Section 4(1) of the OET Act, in the same way, prescribes  for  reduction  of
the tax amount payable by the dealer to the  extent  of  entry  tax  already
paid for the same article for which sales  tax  is  payable.   The  Section,
does not specifically contemplate anything, which would  indicate  that  the
provisions of the OET Act or the Rules have to be taken  into  consideration
while assessing the sales tax or  surcharge.   In  essence,  the  provisions
made in the Rules lay down the modality of ‘set off’.  It  is  important  to
mention here that OST Act was enacted in the year 1947 whereas OET  Act  was
enacted in 1999.  The provision of set off has been made in the OET Act  and
the Rules framed thereunder and not in the OST Act.  The heading of  Section
4 of the OET Act gives a broad idea regarding the provision of  set  off  by
way of “reduction in tax liability”.  Sub-Sections 1 and 2 of Section  4  of
the OET Act provide for reduction of liability under the OST Act.
20)   It is well settled that the objective of framing rules is to  fill  up
the gaps in a statutory enactment so as to  make  the  statutory  provisions
operative.  Rules also clarify the provisions of  an  Act  under  which  the
same are framed.  Section 4 of the OST Act is a charging Section  attracting
liability to pay Sales Tax “on sales and purchases effected”.  Section 5  of
the OST Act provides for rate of Sales Tax.   Section  5A  of  the  OST  Act
levies surcharge on the dealer which  is  nothing  but  an  additional  tax.
Therefore, on a plain reading of the provisions under the OST  Act  as  well
as under the OET Act, a dealer is not entitled for reduction of  the  amount
of entry tax from the amount of tax payable before  the  levy  of  surcharge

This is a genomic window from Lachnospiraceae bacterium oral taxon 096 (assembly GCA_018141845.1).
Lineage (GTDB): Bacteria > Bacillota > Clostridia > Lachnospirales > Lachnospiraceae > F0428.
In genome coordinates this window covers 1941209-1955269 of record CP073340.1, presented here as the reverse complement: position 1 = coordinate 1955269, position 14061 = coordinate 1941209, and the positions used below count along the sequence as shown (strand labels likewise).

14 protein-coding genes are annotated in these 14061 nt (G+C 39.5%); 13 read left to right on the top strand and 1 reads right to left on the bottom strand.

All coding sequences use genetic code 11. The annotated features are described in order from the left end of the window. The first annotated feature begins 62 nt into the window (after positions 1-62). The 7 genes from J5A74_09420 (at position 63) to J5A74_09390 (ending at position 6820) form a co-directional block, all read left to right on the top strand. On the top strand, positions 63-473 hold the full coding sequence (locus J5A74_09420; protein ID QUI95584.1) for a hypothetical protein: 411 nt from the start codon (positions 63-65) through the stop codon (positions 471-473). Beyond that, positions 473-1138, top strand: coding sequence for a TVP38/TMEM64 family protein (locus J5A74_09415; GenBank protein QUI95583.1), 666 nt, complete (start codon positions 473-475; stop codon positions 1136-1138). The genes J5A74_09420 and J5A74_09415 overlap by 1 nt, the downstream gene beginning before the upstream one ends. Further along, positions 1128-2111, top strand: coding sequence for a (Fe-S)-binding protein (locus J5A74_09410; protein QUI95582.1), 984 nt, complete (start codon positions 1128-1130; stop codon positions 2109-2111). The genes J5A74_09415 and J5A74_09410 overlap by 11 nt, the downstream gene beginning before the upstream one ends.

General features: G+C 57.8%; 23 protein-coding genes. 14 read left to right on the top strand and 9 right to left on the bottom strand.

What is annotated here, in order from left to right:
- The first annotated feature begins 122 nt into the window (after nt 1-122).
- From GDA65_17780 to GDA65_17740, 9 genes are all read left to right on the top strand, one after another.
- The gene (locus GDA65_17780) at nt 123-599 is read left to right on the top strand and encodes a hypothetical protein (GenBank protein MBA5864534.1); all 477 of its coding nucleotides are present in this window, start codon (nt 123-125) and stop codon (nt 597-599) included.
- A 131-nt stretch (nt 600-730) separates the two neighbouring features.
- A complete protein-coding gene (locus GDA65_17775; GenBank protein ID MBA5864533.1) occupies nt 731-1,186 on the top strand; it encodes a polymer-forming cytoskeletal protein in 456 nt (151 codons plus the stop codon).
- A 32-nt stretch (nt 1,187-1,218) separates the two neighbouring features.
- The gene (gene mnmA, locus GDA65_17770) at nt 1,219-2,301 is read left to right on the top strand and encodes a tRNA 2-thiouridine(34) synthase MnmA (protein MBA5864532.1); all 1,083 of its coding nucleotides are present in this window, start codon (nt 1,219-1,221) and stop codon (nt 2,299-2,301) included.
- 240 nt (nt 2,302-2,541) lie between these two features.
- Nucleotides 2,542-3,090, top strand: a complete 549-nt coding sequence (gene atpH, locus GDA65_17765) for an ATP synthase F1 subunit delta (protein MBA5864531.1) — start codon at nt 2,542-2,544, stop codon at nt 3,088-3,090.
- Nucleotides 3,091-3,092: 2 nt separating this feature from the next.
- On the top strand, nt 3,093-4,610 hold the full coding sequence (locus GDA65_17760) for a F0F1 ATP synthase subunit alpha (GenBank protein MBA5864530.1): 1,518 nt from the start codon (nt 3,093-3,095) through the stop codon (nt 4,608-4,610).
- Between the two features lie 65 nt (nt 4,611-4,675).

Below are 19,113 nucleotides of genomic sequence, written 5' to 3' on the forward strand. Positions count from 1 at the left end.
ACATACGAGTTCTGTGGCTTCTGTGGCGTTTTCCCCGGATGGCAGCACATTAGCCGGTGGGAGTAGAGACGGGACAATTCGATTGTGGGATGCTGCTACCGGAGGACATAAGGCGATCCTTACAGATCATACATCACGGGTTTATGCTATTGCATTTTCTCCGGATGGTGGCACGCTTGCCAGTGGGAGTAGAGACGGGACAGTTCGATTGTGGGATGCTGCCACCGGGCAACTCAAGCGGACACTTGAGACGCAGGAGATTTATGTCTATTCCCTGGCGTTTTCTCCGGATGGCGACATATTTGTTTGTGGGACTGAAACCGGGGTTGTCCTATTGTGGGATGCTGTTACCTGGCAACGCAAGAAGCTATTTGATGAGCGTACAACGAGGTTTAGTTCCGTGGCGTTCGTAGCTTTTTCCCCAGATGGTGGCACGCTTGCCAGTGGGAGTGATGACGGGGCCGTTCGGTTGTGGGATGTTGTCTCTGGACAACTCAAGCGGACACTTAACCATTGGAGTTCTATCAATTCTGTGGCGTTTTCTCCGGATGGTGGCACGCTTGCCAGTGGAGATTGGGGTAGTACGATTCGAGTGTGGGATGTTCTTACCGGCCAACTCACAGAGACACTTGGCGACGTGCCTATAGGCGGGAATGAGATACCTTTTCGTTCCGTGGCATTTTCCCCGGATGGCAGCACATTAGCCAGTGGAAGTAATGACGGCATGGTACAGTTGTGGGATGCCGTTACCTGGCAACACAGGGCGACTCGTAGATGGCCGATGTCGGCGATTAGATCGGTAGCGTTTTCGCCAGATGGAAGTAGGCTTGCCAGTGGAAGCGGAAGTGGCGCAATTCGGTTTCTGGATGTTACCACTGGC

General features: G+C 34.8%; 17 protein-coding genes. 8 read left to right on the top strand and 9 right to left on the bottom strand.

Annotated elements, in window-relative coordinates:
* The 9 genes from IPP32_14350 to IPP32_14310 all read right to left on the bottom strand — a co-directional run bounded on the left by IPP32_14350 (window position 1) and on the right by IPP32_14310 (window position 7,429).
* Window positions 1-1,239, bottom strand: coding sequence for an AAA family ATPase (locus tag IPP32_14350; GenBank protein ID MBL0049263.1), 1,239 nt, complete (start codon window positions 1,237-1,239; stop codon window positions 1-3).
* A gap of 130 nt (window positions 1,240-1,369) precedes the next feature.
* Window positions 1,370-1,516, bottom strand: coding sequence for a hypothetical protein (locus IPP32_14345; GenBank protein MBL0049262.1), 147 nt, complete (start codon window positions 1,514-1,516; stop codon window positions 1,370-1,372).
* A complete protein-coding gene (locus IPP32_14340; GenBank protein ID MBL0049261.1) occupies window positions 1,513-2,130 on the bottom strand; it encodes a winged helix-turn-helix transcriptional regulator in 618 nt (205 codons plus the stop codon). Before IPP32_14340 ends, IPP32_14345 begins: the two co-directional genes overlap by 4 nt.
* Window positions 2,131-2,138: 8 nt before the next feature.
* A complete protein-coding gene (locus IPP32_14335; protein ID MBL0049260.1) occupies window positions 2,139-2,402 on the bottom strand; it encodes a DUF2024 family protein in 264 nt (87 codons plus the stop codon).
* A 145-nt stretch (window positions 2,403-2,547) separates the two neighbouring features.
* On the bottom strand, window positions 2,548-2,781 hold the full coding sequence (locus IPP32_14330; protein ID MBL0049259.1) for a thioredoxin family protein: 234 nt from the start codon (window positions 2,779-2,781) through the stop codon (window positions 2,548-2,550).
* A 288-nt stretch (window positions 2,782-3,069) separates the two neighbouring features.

under Section 5A of the OST Act.  A harmonious reading of  Rule  18  of  the
Rules as well as Sections 4, 5, 5-A of the OST Act reveals  no  conflict  or
inconsistency.  The Rules  are  to  be  construed  to  have  been  made  for
furtherance of the cause for which the Statute is enacted and  not  for  the
purpose of bringing inconsistencies.
21)   Section 5A of the OST  Act  is  a  self-contained  provision  and  the
surcharge, as already seen above, is leviable at the  specified  per  centum
of tax payable under the  OST  Act.   Tax  payable  under  the  OST  Act  is
independent of the provisions of OET Act.  The assessment or  quantification
or computation of surcharge shall have to be made  in  accordance  with  the
provisions of the OST Act.

22)   Thus, on a conjoint reading of Section 5 of the OST Act, Section 4  of
the OET Act and Rule 18 of the Rules, we are of the considered opinion  that
the amount of surcharge under Section 5A of the OST  Act  is  to  be  levied
before deducting the amount of entry tax paid by a dealer.

23)   In view of the forgoing discussion, the impugned  judgment  and  order
dated 05.01.2007 passed by the High Court cannot be sustained and is  liable
to be set aside.  In the result, all the appeals are allowed;  however,  the
parties shall bear their own cost.

...…………….………………………J.
          (SHIVA KIRTI SINGH)










.…....…………………………………J.
   (R.K. AGRAWAL)

NEW DELHI;
OCTOBER 28, 2016.
-----------------------
18


“Indirect Taxation”=Section 3-B undoubtedly commences with a non-obstante clause, but the provision has to be read harmoniously with sub-section (6) to Section 4-B. Any other interpretation would make sub-section (6) a dead letter, for if we accept the plea of the Revenue whenever there is violation or failure to abide with the “intendment”, Section 3-B would be invoked and applied, not sub-section(6) to Section 4-B. Section 3-B would apply when a false and wrong certificate or declaration is made. Sub-section (6) on the other hand, deals with cases where the dealer is unable to comply with the intendment, i.e., for some reason he is unable to sell the goods within the State, export them or sell them in the course of inter-State trade or commerce. Intendment of the said nature has not been treated as false or wrong declaration as consequences have been prescribed in sub-section (6). It is essential to be stated that consistency and certainty in tax matters is necessary. In cases relating to “Indirect Taxation”, this principle is even more important. Clarity in this regard is a necessity and the interpretative vision should be same.